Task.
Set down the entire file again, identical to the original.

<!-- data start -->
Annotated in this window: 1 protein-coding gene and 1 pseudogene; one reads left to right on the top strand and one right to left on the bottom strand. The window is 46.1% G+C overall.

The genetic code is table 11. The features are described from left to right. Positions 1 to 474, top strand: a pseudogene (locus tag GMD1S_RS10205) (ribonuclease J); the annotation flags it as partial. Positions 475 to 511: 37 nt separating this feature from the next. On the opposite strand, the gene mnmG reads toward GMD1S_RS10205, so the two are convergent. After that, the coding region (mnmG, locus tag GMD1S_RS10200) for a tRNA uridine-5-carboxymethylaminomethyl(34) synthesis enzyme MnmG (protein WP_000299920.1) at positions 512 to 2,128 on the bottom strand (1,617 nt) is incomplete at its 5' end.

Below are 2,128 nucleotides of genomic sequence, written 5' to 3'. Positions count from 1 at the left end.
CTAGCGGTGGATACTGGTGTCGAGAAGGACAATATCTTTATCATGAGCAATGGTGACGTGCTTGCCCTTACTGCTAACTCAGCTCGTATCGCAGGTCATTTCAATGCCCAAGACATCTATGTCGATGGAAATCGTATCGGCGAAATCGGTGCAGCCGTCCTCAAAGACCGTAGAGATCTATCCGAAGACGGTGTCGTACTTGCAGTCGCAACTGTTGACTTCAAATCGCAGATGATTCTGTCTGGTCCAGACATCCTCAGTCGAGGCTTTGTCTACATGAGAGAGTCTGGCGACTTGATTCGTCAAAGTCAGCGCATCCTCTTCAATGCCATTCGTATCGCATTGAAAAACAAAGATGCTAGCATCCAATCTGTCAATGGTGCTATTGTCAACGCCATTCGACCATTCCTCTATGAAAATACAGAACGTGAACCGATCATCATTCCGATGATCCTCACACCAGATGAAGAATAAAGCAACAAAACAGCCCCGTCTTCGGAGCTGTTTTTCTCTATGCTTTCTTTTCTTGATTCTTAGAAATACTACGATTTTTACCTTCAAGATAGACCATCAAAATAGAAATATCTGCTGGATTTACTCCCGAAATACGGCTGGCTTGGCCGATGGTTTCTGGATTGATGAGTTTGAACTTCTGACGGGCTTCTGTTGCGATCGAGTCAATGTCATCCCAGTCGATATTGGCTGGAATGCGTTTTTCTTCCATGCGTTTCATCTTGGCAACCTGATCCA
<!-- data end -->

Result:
Annotated in this window: 1 protein-coding gene and 1 pseudogene; one reads left to right on the top strand and one right to left on the bottom strand. The window is 46.1% G+C overall.

The genetic code is table 11. The features are described from left to right. Positions 1 to 474, top strand: a pseudogene (locus tag GMD1S_RS10205) (ribonuclease J); the annotation flags it as partial. Positions 475 to 511: 37 nt separating this feature from the next. On the opposite strand, the gene mnmG reads toward GMD1S_RS10205, so the two are convergent. After that, the coding region (mnmG, locus tag GMD1S_RS10200) for a tRNA uridine-5-carboxymethylaminomethyl(34) synthesis enzyme MnmG (protein WP_000299920.1) at positions 512 to 2,128 on the bottom strand (1,617 nt) is incomplete at its 5' end.

Below are 2,128 nucleotides of genomic sequence, written 5' to 3'. Positions count from 1 at the left end.
CTAGCGGTGGATACTGGTGTCGAGAAGGACAATATCTTTATCATGAGCAATGGTGACGTGCTTGCCCTTACTGCTAACTCAGCTCGTATCGCAGGTCATTTCAATGCCCAAGACATCTATGTCGATGGAAATCGTATCGGCGAAATCGGTGCAGCCGTCCTCAAAGACCGTAGAGATCTATCCGAAGACGGTGTCGTACTTGCAGTCGCAACTGTTGACTTCAAATCGCAGATGATTCTGTCTGGTCCAGACATCCTCAGTCGAGGCTTTGTCTACATGAGAGAGTCTGGCGACTTGATTCGTCAAAGTCAGCGCATCCTCTTCAATGCCATTCGTATCGCATTGAAAAACAAAGATGCTAGCATCCAATCTGTCAATGGTGCTATTGTCAACGCCATTCGACCATTCCTCTATGAAAATACAGAACGTGAACCGATCATCATTCCGATGATCCTCACACCAGATGAAGAATAAAGCAACAAAACAGCCCCGTCTTCGGAGCTGTTTTTCTCTATGCTTTCTTTTCTTGATTCTTAGAAATACTACGATTTTTACCTTCAAGATAGACCATCAAAATAGAAATATCTGCTGGATTTACTCCCGAAATACGGCTGGCTTGGCCGATGGTTTCTGGATTGATGAGTTTGAACTTCTGACGGGCTTCTGTTGCGATCGAGTCAATGTCATCCCAGTCGATATTGGCTGGAATGCGTTTTTCTTCCATGCGTTTCATCTTGGCAACCTGATCCA